Can Asia Lead in the 21st Century?
|Our Correspondent||Dec 3, 2011|
If one had any doubts about the world being in the midst of a huge power shift, events in November should have dispelled them.
From Europeans appealing to China to save the euro to US President Barack Obama arriving in Bali to lobby for Asian support, the transformation is evident. Less clear is who will lead the world in the 21st century and how. There is plenty of talk about the 21st century being an Asian century, featuring China, Japan and India. These countries certainly seek an enhanced role in world affairs, including a greater share of decision-making authority in the governance of global bodies. But are they doing enough to deserve it?
The intervention in Libya, led by Britain and France, and carried out by NATO, says it all. There is no NATO in Asia, and there’s unlikely to be one. Imagining a scenario in which China, India and Japan come together to lead a coalition of the willing to force a brutally repressive regime out of power, or undertake any major peace and security operation in their neighborhood, is implausible.
China and Japan are the world’s second and third largest economies. India is sixth in purchasing-power parity terms. China’s defense spending has experienced double-digit annual growth during the past two decades. India was the world’s largest buyer of conventional weapons in 2010. A study by the US Congressional Research Service lists Saudi Arabia, India and China as the three biggest arms buyers from 2003 to 2010. India bought nearly $17 billion worth of conventional arms, compared to $13.2 billion for China and some $29 billion for Saudi Arabia.
Chinese, Indian and Japanese foreign policy ideas have evolved: India has abandoned non-alignment. China has moved well past Maoist socialist internationalism. Japan pursues the idea of a “normal state” that can say yes to using force in multilateral operations.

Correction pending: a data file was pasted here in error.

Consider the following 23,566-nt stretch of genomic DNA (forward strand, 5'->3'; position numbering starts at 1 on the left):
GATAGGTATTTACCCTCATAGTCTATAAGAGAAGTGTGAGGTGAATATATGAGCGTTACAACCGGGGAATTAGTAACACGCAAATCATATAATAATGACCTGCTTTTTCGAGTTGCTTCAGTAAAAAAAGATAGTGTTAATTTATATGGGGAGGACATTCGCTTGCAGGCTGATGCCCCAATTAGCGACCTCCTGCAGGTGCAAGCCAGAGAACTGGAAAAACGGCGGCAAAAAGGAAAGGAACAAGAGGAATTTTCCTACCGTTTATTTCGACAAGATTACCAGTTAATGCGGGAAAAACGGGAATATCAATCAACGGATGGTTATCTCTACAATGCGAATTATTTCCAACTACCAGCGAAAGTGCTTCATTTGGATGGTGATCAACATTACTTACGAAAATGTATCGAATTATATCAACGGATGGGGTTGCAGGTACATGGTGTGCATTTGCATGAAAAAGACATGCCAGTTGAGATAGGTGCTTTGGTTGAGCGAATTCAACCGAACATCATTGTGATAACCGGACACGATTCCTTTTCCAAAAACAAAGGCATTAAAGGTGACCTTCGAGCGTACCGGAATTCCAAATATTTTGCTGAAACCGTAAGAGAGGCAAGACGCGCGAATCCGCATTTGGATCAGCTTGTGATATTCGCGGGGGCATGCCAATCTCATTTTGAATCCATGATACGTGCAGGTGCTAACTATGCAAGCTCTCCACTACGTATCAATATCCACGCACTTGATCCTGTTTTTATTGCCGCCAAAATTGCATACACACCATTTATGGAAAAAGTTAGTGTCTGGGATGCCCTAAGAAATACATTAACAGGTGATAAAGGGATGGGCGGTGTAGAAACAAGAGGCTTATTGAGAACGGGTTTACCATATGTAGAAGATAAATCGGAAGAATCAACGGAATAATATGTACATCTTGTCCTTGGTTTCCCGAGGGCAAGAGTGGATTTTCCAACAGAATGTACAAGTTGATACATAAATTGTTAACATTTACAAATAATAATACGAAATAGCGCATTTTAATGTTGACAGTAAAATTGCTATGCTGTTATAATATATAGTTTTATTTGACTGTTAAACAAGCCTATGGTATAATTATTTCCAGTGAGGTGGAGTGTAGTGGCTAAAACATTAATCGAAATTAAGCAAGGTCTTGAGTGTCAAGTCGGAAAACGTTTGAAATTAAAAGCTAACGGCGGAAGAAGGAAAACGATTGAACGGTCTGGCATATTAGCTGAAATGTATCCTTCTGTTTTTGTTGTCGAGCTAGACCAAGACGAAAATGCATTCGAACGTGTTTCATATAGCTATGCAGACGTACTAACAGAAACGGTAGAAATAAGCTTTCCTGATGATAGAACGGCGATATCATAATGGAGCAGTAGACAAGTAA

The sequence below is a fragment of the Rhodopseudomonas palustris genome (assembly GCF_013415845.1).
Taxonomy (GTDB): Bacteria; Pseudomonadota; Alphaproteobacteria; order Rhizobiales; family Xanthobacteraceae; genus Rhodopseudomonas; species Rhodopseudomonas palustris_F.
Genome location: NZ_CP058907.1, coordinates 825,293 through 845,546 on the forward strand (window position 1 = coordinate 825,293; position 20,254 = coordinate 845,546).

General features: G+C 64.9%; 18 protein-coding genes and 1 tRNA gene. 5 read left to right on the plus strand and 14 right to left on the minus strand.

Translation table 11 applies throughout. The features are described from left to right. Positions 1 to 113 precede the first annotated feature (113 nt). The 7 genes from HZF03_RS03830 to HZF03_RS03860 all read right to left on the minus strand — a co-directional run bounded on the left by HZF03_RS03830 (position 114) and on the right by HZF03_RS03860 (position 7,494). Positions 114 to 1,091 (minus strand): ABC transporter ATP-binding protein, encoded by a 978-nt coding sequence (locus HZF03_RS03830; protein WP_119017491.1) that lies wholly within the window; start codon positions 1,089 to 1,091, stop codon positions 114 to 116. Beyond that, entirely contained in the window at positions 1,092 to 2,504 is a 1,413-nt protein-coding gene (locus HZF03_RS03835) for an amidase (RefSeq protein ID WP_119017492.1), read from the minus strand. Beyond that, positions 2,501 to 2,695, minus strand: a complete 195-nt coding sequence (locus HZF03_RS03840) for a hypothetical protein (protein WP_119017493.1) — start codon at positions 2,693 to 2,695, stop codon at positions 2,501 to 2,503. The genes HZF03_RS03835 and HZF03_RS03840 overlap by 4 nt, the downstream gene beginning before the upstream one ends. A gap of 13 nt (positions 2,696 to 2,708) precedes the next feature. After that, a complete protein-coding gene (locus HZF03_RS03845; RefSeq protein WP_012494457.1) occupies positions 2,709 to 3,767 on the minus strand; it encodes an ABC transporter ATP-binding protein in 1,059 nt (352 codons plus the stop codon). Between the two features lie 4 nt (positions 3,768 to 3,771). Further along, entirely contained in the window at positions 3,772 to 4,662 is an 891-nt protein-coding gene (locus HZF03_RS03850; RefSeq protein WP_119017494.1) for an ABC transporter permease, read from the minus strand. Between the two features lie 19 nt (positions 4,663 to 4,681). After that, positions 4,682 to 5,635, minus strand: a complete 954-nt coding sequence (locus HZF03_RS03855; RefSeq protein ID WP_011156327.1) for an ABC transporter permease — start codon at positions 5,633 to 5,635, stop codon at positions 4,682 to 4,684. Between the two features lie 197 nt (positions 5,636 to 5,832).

But unfortunately, these shifts have not led to greater leadership in global governance. National power ambitions and regional rivalries have restricted their contributions to global governance.
President Hu Jintao has defined the objective of China's foreign policy as to “jointly construct a harmonious world.” Chinese leaders and academics invoke the cultural idea of “all under heaven,” or Tianxia. The concept stresses harmony – as opposed to “sameness,” thus signaling that China can be politically non-democratic, but still pursue friendship with other nations. China has increased its participation in multilateralism and global governance, but not offered leadership.
This is sometimes explained as a lingering legacy of Deng Xiaoping’s caution about Chinese leadership on behalf of the developing world. More telling is China’s desire not to sacrifice its sovereignty and independence for the sake of multilateralism and global governance, along with limited integration between domestic and international considerations in decision-making about issues of global governance. Chen Dongxiao of the Shanghai Institutes for International Studies calls China a “part time leader” in selected areas of global affairs.
Japan’s policy conception of a “normal state,” initially presented as a way of reclaiming Japan’s right to use force, but only in support of UN-sanctioned operations, may sound conducive to greater global leadership. But it also reflects strategic motivations: to hedge against any drawdown of US forces in the region, to counter the rise of China and the growing threat from North Korea, and to increase Japan’s participation in collective military operations in the Indian Ocean and Persian Gulf regions.
Beset by chronic uncertainty in domestic leadership and a declining economy, Japan has not been a proactive global leader when it comes to crisis management. Its response to the 2008 global financial crisis was a far cry from that to the 1997 crisis, when it took center stage and proposed the creation of a regional monetary fund, a limited version of which materialized eventually within the Chiang Mai Initiative.